As a language which stretches back as far as the 6th century, Arabic is definitely one of the oldest, and most fascinating languages in the world. Proverbs were always an important part of Classical Arabic, Modern Arabic’s ancestor, and still hold sway in the language today. Furthermore, some of these proverbs and idioms have spread, and are a common part of many other languages around the world. Are you curious to know which of the idioms that you use in your day-to-day life have roots in Arabic? If so, read on to discover 10 popular Arabic proverbs – many of which have versions you might already be using!
1. لا يلدغ المؤمن من جحر مرتين. (la yuldaġ il-mo’men min gohr marratein.)
Meaning : The believer is not bitten from the same hole twice.
Alternate version: Fool me once, shame on you. Fool me twice, shame on me.
2. الطيور على اشكالها تقع. (it-tuyuur 3ala aškaaliha taqa3u.)
Meaning: Birds of a feather flock together.
“Birds of a feather flock together.” Image via PhotoPin
3. التكرار يعلّم الحمار. (it-tikraar yi3allim il-humaar.)
Meaning: Repetition can teach even a donkey.
Alternate version: Practice makes perfect.
4. بعد ما شاب ودوه الكتّاب. (ba3d ma šaab wadduuh ik-kuttaab.)
Meaning: After his hair when white, he went to school.
Alternate meaning: You can’t teach an old dog new tricks.
5. هاك الشبل من ذاك الأسد. (haak iš-šiblu min zaak il-asad.)
Meaning: This cub is from that lion.
Alternate version: Like mother, like daughter. (Or any other proverb which points to children being like the parents.)
هاك الشبل من ذاك الأسد. meaning “this cub is from that lion.” Photo via PhotoPin
6. على قد لحافك مد رجليك. (ala ‘add lihaafak midd regleik.)
Meaning: Stretch your legs as far as your blanket extends.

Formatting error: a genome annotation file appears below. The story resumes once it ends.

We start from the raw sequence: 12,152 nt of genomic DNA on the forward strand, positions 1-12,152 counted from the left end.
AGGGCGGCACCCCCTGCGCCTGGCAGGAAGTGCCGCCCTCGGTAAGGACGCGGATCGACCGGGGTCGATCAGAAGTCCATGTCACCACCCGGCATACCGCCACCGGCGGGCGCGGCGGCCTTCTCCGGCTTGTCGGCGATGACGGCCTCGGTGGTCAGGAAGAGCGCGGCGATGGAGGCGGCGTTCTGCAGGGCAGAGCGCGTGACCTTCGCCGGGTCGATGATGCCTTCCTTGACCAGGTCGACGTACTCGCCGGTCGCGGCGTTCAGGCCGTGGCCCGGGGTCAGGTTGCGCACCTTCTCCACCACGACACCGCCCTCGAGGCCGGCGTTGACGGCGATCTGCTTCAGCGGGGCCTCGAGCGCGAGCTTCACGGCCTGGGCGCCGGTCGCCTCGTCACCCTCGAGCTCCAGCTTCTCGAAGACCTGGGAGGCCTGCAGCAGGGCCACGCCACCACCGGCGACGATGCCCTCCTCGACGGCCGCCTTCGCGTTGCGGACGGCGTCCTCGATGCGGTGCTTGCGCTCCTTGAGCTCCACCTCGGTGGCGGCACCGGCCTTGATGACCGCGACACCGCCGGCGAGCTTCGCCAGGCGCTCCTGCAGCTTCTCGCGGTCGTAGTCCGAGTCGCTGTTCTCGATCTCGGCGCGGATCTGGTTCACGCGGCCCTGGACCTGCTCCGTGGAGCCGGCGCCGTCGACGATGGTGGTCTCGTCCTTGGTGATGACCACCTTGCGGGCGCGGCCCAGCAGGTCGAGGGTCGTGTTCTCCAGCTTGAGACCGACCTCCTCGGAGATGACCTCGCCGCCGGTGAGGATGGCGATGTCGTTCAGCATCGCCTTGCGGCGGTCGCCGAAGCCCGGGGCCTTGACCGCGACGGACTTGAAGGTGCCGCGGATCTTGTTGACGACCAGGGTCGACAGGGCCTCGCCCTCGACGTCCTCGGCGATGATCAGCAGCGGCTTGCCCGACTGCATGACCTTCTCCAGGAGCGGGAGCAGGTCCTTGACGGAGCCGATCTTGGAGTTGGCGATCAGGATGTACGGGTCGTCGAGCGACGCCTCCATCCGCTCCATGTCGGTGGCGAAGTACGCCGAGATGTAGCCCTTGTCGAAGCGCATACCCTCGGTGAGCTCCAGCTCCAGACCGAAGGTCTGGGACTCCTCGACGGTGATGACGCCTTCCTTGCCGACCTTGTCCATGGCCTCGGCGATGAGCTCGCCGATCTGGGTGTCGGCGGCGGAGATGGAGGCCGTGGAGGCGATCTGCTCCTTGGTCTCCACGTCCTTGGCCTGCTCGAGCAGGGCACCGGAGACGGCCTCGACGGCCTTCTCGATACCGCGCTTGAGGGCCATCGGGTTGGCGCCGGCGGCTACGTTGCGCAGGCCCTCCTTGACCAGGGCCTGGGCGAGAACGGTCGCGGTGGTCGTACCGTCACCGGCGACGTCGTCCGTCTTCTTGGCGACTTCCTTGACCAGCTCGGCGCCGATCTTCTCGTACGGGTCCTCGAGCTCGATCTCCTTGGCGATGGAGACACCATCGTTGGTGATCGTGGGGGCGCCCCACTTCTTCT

Alternate version: Live within your means.
7. طبّاخ السمّ بيدوقه. (tabbaax is-simm biyduu’u.)
Meaning: One who cooks poison tastes it.
Alternate version: What goes around comes around.
8. شحات ونزهي. (šahhaat we-nozahi.)
Meaning: A beggar who is acting like a rich man.
Alternate version: Beggars can’t be choosers. OR He/She doesn’t have a leg to stand on.
9. ديل الكلب عمره مايتعدل (deil ik-kalb 3omru mayet3edel.)
Meaning: A dog’s tail will never straighten.
Alternate version: A leopard can’t change its spots.
ديل الكلب عمره مايتعدل means “a dog’s tail will never straighten.” Image via PhotoPin
10. الكفن مالوش جيوب (il-kafan maluuš giyuub.)
Meaning: The shroud has no pockets.
Alternate version: You can’t take it with you (when you die).
Now that you’ve realized you are using versions of these popular Arabic sayings every day, you might be inspired to try your hand at learning and using the originals. Remember, التكرار يعلّم الحمار (practice makes perfect), and to successfully learn a new language you’ll need plenty of it, so get started with a free online placement test to find your language level and be sure to sign up for some excellent language classes as well. With the right foundation and know-how in place, you’ll be ready to start spouting off Arabic wisdom in no time at all!